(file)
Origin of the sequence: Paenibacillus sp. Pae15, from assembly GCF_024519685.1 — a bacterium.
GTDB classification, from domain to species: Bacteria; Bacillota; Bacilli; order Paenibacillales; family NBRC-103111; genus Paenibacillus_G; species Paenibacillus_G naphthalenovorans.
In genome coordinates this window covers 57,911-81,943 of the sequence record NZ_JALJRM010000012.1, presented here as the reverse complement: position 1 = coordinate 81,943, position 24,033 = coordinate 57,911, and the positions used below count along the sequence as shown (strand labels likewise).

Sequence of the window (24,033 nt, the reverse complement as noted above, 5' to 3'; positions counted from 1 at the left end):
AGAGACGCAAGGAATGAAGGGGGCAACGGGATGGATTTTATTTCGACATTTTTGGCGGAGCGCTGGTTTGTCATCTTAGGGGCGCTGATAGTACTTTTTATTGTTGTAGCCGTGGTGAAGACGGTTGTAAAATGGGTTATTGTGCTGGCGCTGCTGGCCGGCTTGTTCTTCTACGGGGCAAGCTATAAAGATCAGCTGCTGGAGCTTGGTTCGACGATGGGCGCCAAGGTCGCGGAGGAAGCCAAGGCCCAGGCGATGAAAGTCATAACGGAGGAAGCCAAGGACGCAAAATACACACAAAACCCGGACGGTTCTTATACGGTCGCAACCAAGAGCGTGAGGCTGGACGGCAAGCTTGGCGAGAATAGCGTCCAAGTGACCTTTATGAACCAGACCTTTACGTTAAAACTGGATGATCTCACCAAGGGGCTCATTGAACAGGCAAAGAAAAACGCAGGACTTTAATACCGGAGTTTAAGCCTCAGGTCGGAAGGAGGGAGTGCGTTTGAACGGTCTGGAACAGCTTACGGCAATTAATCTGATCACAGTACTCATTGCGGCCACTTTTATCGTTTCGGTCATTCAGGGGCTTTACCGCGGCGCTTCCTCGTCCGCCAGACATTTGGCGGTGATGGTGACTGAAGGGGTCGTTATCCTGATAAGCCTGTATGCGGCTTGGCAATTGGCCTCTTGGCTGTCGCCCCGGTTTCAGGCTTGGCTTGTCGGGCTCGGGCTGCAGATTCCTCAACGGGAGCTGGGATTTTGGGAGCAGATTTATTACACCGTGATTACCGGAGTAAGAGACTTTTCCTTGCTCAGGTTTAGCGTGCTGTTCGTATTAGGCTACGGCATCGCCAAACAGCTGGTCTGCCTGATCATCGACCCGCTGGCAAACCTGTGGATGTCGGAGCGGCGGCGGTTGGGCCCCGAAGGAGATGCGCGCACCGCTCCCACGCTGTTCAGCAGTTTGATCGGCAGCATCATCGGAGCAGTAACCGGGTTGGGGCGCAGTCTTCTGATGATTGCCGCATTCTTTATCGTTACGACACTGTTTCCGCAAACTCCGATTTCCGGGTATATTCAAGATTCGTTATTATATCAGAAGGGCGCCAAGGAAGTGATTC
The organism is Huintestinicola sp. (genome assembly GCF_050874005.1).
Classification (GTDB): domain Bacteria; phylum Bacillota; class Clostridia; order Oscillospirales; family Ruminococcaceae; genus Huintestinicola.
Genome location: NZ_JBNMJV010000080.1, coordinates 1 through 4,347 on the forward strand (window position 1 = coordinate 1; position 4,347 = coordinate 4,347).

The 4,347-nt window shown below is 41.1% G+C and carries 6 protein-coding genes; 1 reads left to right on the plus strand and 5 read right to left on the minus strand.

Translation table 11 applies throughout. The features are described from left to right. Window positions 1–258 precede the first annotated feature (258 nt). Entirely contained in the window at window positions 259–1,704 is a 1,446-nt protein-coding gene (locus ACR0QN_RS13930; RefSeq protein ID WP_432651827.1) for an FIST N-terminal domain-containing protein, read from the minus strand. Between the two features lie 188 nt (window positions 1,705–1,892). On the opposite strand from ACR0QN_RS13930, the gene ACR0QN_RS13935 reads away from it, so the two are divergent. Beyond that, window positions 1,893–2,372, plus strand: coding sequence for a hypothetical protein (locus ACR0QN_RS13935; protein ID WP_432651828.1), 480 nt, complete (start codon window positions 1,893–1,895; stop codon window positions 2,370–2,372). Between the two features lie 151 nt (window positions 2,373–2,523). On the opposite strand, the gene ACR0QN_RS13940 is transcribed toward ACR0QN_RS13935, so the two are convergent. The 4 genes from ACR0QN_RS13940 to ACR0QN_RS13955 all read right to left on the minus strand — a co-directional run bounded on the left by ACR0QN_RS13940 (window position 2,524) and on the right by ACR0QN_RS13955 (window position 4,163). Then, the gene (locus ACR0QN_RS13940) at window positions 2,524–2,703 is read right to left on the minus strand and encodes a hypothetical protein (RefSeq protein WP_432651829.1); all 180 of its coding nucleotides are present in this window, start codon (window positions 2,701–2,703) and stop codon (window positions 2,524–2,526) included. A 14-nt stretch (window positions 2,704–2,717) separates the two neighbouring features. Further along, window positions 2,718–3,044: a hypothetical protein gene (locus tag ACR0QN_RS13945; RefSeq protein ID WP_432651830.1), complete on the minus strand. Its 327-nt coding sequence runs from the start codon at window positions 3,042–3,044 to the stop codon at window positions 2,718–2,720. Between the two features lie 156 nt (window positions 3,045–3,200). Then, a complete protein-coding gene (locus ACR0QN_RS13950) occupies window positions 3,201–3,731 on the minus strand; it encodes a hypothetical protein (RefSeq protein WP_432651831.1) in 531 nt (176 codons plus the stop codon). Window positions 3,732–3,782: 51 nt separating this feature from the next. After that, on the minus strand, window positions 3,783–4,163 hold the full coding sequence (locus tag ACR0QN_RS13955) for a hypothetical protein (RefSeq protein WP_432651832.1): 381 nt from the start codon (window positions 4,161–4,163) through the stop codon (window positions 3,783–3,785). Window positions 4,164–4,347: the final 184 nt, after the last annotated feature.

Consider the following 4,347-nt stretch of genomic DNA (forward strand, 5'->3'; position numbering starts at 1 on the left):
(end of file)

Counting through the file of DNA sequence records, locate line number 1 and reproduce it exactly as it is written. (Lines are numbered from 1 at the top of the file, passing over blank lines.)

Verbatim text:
Origin of the sequence: Paenibacillus sp. Pae15, from assembly GCF_024519685.1 — a bacterium.